High image quality is difficult to define and measure. In that sense it is no different from high quality audio, the taste of gourmet food, wine, or the acoustic quality of a concert hall. It is somewhat surprising that our rich, everyday sensations and perceptions have not been in the focus of researchers. For example, observing our immediate environment, feeling of the clothes on us, listening to the ambient audio space, observing our own body details and many other simple everyday things have remained on the sideways of perceptual psychologists and even more so of brain scientists. Theories of basic perceptual phenomena exists in abundance, but it may come as a surprise that even the most sophisticated pattern recognition schemes, artificial intelligence and computational systems fail to match the performance of any normal human being in evaluating and experiencing these simple, but rich sensory experiences. On this field, the theory of psychological experience is still in its infancy.
Quality experience research is relevant and highly valuable to the industries of home electronics, food, cars, print and also for design, and architecture. No wonder then, that in these and similar application areas, the research on the relationship between human beings and technology has remained intense. But strange enough, my research colleagues at the Faculty of Behavioural Sciences, University of Helsinki, voted in spring 2010, this research area as the third least interesting area among 40 other research areas in the Faculty… This may be a simple and curious fact of life in this Faculty, but it also invites me to try to explain why these phenomena of everyday sensations and perception are both theoretically challenging, and relevant issues for a wide scope of psychological and computational research. It may be even more interesting, that the same challenges concern any psychological research where different types of questionnaires, verbal scales and interviews are used. It is most relevant to many areas of human neuroscience research as well. It is of course possible, that for anyone uneducated in the matters of perceptual psychology, getting inspiration of these everyday phenomena might be difficult, in the same way that the existence of the Higgs boson can appear irrelevant to clinical psychologists.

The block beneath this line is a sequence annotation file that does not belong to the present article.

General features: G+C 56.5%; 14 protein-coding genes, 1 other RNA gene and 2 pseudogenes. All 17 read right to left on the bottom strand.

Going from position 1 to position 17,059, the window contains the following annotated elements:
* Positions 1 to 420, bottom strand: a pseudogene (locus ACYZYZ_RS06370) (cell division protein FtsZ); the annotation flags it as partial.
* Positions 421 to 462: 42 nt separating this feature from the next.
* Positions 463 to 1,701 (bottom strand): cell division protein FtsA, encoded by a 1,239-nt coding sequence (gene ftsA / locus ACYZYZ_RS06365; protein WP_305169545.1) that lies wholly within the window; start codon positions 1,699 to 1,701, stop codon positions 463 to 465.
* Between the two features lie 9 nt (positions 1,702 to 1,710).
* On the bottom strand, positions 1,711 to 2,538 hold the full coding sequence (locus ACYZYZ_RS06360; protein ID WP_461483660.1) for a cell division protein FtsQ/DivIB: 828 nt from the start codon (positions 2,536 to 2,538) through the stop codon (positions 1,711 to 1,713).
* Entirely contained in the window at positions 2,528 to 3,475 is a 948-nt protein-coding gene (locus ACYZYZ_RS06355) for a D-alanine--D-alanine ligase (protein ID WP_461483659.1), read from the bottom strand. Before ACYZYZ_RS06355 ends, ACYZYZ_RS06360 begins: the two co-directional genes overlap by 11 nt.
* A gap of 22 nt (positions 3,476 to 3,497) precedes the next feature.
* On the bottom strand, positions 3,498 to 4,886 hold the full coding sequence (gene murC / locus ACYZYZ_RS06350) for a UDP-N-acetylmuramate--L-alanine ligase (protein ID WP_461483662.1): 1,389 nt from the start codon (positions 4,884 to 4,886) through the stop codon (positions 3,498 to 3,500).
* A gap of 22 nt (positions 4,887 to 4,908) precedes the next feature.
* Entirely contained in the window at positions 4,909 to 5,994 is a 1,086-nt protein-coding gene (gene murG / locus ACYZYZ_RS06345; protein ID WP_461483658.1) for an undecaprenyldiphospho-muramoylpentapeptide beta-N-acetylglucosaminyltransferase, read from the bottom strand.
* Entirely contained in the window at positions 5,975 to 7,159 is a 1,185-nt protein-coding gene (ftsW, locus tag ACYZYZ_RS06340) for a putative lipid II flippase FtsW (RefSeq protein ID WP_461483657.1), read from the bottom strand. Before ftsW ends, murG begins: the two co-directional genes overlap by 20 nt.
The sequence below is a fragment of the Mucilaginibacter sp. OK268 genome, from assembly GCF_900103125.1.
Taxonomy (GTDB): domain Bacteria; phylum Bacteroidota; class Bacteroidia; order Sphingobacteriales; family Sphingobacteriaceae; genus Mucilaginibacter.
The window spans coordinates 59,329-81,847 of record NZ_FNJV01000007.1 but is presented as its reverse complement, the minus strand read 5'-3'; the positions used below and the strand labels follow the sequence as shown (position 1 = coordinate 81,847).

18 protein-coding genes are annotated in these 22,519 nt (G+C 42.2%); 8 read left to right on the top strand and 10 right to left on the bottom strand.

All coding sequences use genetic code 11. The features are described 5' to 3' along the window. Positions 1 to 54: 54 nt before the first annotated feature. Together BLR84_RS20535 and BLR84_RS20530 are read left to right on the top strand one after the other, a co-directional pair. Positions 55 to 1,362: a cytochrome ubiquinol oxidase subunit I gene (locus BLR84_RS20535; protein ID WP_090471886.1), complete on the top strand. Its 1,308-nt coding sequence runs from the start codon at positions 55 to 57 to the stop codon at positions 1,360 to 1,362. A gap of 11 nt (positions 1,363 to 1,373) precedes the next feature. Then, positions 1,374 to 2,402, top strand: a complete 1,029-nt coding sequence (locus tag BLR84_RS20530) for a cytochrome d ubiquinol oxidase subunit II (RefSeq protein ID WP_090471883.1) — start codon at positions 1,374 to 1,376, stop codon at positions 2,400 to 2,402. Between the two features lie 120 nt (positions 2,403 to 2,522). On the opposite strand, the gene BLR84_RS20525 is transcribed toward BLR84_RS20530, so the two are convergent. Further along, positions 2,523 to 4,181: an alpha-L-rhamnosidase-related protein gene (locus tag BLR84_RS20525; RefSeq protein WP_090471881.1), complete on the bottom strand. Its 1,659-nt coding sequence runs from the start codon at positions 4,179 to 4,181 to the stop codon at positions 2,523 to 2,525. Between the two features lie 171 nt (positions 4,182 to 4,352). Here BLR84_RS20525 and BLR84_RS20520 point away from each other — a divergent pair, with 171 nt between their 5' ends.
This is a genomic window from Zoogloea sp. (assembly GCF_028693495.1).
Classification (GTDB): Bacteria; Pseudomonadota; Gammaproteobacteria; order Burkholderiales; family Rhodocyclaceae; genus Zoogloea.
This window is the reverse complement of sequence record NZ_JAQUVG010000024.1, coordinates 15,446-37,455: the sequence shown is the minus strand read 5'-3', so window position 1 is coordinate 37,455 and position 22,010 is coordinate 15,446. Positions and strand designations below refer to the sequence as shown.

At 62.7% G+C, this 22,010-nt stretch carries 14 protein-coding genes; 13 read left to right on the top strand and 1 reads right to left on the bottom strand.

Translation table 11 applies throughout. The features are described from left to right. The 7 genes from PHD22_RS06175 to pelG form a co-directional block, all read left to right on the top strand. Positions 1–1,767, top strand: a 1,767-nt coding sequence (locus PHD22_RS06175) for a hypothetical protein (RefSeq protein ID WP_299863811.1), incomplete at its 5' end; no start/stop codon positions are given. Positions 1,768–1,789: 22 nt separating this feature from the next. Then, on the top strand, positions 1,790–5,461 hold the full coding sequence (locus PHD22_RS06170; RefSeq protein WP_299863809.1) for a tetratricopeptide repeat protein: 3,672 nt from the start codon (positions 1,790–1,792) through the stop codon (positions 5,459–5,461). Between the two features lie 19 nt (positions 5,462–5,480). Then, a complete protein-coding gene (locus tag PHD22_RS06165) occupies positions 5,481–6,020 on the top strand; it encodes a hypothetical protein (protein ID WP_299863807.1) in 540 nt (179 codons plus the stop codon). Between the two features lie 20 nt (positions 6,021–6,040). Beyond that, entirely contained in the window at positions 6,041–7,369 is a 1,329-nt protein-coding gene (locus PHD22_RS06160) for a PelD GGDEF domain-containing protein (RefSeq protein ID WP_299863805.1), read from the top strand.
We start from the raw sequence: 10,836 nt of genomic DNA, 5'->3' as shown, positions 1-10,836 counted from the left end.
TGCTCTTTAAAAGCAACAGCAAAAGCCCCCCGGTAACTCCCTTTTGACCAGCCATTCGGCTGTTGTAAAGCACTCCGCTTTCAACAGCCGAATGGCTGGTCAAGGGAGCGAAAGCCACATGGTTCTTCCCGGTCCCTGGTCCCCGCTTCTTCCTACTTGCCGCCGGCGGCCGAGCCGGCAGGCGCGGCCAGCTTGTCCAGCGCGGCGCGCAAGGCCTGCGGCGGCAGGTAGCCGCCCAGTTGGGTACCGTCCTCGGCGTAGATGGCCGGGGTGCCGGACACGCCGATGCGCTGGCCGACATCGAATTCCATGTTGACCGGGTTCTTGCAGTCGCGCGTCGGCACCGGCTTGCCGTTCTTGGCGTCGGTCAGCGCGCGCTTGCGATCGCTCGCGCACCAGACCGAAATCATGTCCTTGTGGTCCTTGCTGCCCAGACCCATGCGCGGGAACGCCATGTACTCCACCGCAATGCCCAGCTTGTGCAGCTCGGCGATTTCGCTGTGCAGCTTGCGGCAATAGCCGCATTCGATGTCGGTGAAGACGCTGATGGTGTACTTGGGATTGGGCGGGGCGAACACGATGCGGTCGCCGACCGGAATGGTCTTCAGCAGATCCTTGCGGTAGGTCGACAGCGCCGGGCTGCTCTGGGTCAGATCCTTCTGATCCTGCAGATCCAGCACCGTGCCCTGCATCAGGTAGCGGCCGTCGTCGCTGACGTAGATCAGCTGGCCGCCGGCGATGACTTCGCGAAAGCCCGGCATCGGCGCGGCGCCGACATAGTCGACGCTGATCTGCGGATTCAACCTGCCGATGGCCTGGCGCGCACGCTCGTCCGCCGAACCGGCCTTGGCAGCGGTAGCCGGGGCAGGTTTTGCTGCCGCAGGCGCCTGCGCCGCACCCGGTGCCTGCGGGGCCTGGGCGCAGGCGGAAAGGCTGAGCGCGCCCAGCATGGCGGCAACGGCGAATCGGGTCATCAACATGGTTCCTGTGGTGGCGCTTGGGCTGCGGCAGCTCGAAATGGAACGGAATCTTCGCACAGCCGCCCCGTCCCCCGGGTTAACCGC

Evaluating subjective image quality is a complex decision process in which the task given to the observers and the test image contents used, together persuade the observer to mentally span a subjective decision space in his mind. Evaluation of the quality of the test image takes place in this subjective space. There is no direct way to observe this hidden and private mental forum, but it is possible to obtain indirect information about its character and to make assumptions about its form and dominant dimensions.
This subjective experience space varies and is transformed dynamically over images having different quality levels. This may sound complicated, but as a simple example, let’s take the case of one photograph and two versions of it – a high-quality and a low-quality one. When observers perceive the low-quality image, they perceive perhaps noise, poor resolution and false colors in it. Hence, if the photograph includes people or nature scenes, they might experience these as distorted and unnatural. The faces may look sick, pale, or unrealistic. In other words, the subjective experience space is spanned by the relevant dimensions (e.g. dimensionality of the face characteristics, dimensionality of the natural material features) related to that specific image.
In the case of a high-quality image, the relevant image quality dimensions are totally different: nature scene might look familiar, trigger personal memories, remind of certain type of nature, display something of the situation like the weather when the photo was taken etc. An inspiring theoretical question is, how do these subjective spaces vary over image quality? How to model this and what type of formalism would best describe these complex dynamics?